It’s far more likely that we’ll feel content when we embrace happiness as a socially-oriented experience focused on finding meaning and purpose through kind acts. For example, a recent study published in the Journal of Experimental Psychology suggests that the simple act of participating in small talk with strangers can hold great benefits.

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Standing Rock Sioux Achieve a Victory

Standing Rock #DAPL

This is proof that direct protest action works.

The US Army Corps of Engineers has decided to not grant permission to allow the Dakota Access pipeline to be built as planned. The pipeline was meant to go through burial lands of the Standing Rock Sioux which is offensive in itself, but there’s more to it. The pipeline would have also greatly harmed the local ecosystem and drinking water. In the event of a spill (and pipelines spill all the time) the damage to the natural environment and to people would be epic.

Despite these risks, Energy Transfer Partners and the Army Corps of Engineers will continue to try to build the pipeline elsewhere. Of course this recent development will make it harder to do so and the protestors will continue to fight big oil for the average person’s right to clean water. What’s more, is that the economic argument for pipelines is weak at best.

The Army Corps of Engineers will not grant the permit for the Dakota Access pipeline to drill under the Missouri river, the army announced on Sunday, handing a major victory to the Standing Rock Sioux tribe after a months-long campaign against the pipeline.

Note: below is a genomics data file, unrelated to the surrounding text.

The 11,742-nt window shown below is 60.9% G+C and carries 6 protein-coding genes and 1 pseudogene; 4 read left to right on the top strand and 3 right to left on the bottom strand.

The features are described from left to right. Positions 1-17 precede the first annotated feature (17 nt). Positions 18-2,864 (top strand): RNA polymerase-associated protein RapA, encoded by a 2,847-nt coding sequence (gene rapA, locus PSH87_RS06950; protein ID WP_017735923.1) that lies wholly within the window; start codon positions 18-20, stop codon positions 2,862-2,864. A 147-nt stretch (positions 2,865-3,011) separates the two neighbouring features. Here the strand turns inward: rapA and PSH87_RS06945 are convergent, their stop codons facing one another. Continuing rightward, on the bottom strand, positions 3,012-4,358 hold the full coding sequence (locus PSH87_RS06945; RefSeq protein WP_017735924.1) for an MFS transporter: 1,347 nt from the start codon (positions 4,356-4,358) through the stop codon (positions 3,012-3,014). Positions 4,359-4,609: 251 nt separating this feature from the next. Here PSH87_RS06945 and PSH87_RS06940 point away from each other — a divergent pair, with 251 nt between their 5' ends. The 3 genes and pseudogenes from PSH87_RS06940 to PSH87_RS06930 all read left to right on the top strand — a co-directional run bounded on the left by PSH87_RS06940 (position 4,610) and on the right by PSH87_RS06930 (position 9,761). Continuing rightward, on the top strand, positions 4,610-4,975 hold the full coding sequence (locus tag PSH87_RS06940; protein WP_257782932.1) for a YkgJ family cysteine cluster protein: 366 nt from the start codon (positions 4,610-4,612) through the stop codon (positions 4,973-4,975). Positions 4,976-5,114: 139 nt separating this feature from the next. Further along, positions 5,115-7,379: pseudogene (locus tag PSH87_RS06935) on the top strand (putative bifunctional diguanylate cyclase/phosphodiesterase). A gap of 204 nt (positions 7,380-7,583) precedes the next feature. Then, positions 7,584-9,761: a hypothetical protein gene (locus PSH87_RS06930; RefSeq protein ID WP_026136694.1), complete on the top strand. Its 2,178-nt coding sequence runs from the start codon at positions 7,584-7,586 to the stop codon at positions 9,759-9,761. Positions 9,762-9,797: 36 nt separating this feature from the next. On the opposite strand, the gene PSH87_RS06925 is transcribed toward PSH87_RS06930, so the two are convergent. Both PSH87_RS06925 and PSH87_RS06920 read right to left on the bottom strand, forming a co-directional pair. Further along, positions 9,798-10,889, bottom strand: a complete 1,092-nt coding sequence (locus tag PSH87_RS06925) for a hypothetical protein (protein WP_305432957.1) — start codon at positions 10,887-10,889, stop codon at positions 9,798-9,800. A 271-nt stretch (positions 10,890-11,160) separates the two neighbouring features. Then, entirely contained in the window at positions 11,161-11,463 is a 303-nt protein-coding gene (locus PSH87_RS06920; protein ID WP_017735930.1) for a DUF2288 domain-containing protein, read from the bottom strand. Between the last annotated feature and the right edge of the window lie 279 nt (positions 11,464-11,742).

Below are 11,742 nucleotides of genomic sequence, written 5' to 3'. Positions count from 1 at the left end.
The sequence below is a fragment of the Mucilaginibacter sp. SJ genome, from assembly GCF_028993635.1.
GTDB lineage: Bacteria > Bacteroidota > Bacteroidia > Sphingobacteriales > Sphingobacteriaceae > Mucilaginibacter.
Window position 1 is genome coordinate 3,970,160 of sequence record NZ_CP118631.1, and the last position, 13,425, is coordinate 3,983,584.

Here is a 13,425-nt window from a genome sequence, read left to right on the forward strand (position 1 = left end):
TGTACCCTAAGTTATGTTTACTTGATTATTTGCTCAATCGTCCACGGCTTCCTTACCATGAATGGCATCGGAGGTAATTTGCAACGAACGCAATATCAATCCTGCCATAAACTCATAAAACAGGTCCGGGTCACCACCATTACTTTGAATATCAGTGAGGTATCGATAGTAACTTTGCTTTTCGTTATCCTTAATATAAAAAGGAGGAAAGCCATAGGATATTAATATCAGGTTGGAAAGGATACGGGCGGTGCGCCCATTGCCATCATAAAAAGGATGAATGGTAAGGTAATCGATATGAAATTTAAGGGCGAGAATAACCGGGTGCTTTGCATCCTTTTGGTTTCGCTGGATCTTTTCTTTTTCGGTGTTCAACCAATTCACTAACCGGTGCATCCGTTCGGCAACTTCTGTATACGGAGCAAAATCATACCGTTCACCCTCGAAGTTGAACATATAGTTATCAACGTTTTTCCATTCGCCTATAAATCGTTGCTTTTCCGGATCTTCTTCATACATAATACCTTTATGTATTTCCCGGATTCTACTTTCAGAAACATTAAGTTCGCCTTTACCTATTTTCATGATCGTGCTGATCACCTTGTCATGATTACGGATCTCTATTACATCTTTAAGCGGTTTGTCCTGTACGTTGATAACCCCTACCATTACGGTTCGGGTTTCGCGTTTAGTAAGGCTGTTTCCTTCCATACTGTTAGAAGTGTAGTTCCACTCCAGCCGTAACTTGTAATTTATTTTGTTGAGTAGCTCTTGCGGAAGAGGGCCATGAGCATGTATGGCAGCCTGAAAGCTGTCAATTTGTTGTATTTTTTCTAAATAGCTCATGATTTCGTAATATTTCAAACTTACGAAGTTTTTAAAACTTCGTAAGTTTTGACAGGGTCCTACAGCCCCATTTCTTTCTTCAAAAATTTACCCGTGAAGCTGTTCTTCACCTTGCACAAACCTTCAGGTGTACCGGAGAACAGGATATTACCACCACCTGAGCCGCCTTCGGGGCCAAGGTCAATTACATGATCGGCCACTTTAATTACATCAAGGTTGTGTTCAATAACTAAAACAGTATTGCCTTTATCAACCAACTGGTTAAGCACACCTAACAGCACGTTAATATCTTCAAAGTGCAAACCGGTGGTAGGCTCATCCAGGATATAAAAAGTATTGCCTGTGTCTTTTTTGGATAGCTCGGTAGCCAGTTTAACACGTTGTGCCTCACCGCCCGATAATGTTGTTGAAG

The announcement came just one day before the corps’ deadline for thousands of Native American and environmental activists – who call themselves water protectors – to leave the sprawling encampment on the banks of the river. For months, they have protested over their fears that the pipeline would contaminate their water source and destroy sacred sites, and over the weekend hundreds of military veterans arrived at the camps in a show of support for the movement.

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Public Transit Makes Cities Safer

subway transit

Obviously public transit is great for getting people around cities and is a very scalable traffic solution. One spinoff of a good public transit system is that the streets get safer. In Canada he number of collisions increases every year with the vast majority of these collisions the result of driver error. With public transit something else is happening and it’s thanks to the driver training and supportive infrastructure.

Instead of driving yourself, take transit. It might save your life.

Commuter trains, buses, streetcars, and subway trains are all safer forms of transit with much lower rates of injury and death than automobiles; they are heavier and stronger vehicles, they are larger and more visible, they often travel in their own right-of-ways, and (perhaps most importantly) they are operated by highly trained drivers.

All of these factors produce a much stronger safety record: these vehicles are less likely to be in a collision, and in the rare occasion that they are, their passengers are less likely to get hurt.

A September 2016 report from the American Public Transportation Association [PDF] argues that we need to start thinking about the role public transit can play in public safety.